Walking the Edge (1985) – Film Review
Director: Norbert Meisel
Cast: Nancy Kwan, Robert Forster, Joe Spinell
By Sarah Morgan
Robert Forster. One of the great big screen presences, and yet often so underrated and overlooked in his lifetime. But, like so many before him, his reputation has only grown since his death four years ago.
In the later stages of his career, he was embraced by both David Lynch (Mulholland Drive and Twin Peaks: The Return) and Quentin Tarantino, who cast him as bail bondsman Max Cherry in his wonderful adaptation of Elmore Leonard’s Rum Punch, Jackie Brown.
“Out for revenge”
Long before either of those opportunities came along, Forster appeared alongside another of Tarantino’s favourite stars, Nancy Kwan, in this low-budget thriller directed by the latter’s husband, Norbert Meisner.
Forster plays Jason Walk, a cab driver with a sideline in collecting debts for a dodgy bookie. His dabbling with the shadier side of life does not, however, prepare him for what happens when his path crosses with that of Christine, a grieving woman out for revenge on the men who broke into her home and murdered both her husband and son.
Jason reluctantly becomes embroiled in her scheme, keeping her away from both the police and those who want her silenced for good, but it comes as no surprise when the pair find themselves drawn to each other and a tentative romance develops.
But love cannot always conquer all, so there are still pesky bad guys to deal with, ones who will stop at nothing to get what they want including, in the film’s most disturbing scene, torturing Jason’s best friend in the hope of finding out where the couple are hiding.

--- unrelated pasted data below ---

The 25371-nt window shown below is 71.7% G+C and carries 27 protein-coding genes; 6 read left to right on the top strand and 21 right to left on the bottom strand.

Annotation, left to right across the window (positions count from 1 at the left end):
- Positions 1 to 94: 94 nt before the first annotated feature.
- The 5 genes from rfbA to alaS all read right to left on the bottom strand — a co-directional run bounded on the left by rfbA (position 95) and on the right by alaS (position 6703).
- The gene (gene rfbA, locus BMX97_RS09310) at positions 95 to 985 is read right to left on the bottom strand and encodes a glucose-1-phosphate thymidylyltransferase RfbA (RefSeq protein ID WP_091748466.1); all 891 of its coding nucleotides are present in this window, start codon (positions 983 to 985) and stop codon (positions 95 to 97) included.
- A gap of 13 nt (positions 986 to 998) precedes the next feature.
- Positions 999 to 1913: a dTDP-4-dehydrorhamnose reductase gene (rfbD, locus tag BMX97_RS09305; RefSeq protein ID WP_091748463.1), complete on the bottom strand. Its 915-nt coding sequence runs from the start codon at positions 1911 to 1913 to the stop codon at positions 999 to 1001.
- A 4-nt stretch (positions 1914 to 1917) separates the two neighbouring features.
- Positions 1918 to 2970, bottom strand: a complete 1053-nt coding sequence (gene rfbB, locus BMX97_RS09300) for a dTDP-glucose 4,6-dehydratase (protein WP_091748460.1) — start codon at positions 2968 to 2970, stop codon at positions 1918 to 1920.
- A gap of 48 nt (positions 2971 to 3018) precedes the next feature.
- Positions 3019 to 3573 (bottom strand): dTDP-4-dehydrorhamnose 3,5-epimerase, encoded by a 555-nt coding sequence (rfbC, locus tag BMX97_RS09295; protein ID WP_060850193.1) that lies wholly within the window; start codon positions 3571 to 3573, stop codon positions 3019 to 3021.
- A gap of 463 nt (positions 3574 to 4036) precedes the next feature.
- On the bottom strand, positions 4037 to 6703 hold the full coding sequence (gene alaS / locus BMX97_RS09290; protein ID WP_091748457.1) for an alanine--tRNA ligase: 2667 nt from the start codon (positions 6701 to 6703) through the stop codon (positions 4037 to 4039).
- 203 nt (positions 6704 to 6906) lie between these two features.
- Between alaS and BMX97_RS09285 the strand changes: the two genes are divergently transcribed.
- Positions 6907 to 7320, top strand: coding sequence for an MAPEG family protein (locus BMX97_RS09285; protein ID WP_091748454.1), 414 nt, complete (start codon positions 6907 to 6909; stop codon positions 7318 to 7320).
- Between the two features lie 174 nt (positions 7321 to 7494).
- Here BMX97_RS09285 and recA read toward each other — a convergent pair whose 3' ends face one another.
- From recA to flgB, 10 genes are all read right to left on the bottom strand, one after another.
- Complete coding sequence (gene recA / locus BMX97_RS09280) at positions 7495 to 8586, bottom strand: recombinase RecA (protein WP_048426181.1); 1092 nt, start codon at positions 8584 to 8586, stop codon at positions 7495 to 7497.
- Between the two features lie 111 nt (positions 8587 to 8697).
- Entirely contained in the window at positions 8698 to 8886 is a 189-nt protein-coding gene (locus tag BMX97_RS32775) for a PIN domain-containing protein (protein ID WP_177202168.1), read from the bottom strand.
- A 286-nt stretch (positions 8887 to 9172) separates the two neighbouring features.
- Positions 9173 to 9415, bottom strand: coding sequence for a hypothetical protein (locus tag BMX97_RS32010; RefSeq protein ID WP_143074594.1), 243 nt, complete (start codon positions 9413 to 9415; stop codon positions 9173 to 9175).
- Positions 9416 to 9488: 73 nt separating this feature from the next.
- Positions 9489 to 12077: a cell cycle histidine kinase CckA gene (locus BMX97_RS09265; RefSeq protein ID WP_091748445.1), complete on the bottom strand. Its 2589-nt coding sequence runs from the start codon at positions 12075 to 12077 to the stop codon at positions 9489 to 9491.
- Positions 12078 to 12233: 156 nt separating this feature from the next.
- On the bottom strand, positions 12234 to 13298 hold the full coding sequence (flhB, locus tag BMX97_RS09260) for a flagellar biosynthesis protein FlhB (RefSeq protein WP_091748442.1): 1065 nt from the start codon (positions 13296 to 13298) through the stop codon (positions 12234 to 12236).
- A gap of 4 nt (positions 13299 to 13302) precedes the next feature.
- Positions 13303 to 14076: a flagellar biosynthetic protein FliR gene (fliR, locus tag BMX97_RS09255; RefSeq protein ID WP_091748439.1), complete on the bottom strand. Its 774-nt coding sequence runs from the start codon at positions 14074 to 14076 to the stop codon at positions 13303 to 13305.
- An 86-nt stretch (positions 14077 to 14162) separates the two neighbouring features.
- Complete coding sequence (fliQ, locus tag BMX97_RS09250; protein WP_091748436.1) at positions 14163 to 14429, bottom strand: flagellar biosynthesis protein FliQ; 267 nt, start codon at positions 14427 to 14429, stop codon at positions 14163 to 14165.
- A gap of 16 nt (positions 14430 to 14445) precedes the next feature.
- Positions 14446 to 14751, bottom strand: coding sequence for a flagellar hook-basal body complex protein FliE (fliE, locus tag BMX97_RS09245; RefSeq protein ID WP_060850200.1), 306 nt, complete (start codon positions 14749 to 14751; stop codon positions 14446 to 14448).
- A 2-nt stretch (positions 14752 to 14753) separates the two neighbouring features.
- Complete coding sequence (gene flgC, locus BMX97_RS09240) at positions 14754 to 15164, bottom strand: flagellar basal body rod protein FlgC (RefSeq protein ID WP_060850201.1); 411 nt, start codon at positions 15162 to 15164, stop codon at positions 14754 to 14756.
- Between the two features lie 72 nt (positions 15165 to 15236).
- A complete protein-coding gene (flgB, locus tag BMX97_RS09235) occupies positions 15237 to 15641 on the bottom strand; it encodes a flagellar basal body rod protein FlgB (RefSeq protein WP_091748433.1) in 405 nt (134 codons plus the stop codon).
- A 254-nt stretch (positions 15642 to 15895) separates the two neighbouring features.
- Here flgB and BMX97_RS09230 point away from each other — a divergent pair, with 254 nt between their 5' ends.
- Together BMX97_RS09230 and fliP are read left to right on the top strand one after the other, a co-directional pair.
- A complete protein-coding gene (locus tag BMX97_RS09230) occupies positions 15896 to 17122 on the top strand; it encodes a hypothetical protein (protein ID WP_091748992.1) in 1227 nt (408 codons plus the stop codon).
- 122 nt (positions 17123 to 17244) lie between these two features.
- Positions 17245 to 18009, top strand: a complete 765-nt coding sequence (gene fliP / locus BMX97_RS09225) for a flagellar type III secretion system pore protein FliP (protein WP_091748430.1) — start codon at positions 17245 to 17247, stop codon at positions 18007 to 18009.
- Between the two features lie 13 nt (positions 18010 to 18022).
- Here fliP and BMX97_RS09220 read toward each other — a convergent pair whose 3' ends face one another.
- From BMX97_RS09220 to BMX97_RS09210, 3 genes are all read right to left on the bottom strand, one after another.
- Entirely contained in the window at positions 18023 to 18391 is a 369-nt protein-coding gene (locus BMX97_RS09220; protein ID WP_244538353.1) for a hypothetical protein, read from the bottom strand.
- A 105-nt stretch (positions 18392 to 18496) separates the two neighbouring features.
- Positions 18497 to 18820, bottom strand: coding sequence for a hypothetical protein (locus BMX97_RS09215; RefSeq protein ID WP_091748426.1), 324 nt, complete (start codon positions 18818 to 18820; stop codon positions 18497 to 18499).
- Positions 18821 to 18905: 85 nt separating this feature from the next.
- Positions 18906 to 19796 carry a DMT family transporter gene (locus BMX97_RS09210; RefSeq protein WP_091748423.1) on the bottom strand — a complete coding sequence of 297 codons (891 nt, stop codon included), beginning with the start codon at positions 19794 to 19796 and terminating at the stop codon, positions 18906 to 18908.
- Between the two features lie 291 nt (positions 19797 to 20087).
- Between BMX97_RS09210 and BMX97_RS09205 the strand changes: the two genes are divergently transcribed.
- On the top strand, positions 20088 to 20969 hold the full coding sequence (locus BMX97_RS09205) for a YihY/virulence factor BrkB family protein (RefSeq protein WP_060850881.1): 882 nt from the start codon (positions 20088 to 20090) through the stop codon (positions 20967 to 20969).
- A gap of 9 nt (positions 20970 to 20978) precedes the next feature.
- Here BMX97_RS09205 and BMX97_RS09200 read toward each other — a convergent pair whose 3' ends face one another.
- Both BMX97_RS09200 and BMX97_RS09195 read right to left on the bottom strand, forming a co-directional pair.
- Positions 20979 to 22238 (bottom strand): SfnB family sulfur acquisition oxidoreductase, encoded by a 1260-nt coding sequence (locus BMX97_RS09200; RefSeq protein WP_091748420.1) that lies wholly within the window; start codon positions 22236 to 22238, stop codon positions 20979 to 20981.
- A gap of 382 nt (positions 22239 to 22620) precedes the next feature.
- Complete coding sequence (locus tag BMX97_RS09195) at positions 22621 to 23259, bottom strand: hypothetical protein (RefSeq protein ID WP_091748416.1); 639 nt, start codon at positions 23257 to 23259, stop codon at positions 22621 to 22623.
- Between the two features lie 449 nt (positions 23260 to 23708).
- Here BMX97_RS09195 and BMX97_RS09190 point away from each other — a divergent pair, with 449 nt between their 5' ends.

Although Walking the Edge was made in the mid-1980s, it has none of the slick stylings or approach we got used to seeing in the likes of Miami Vice, Jagged Edge or Lethal Weapon. Instead, it looks as if it could have been made for the Grindhouse market 10 years earlier – and I like it all the more for that.
The story isn’t exactly groundbreaking, but there are some clever moments in which Forster gets to shine, particularly during the early scenes in which his character is being established.
Kwan is suitably demure but steely, while Joe Spinell, always a memorable presence, no matter if he was appearing in Rocky, The Godfather or something with a far lower budget such as this, makes a great villain.
The disc is also packed with special features that add some valuable background to the production.
● New 4K restoration from its 35mm original camera negative
● "Scoring the Edge," a new video interview with composer Jay Chattaway
● "Det Jurgensen Remembers Forster and Spinell," a new video interview with "French Connection Cop" Randy Jurgensen
● "Breaking Point," a new video essay by filmmaker Chris O'Neill
● Theatrical trailer
● Image gallery
● Booklet with new essay by filmmaker and writer Jim Hemphill
● Newly recorded audio commentary by film historian Chris Poggiali and film producer Matt Verboys
● Archival audio commentary by director Norbert Meisel and stars Robert Forster and Nancy Kwan
● Slipcover and booklet limited to 1000 copies
Walking the Edge is released on Blu-ray by Radiance Films, £16.99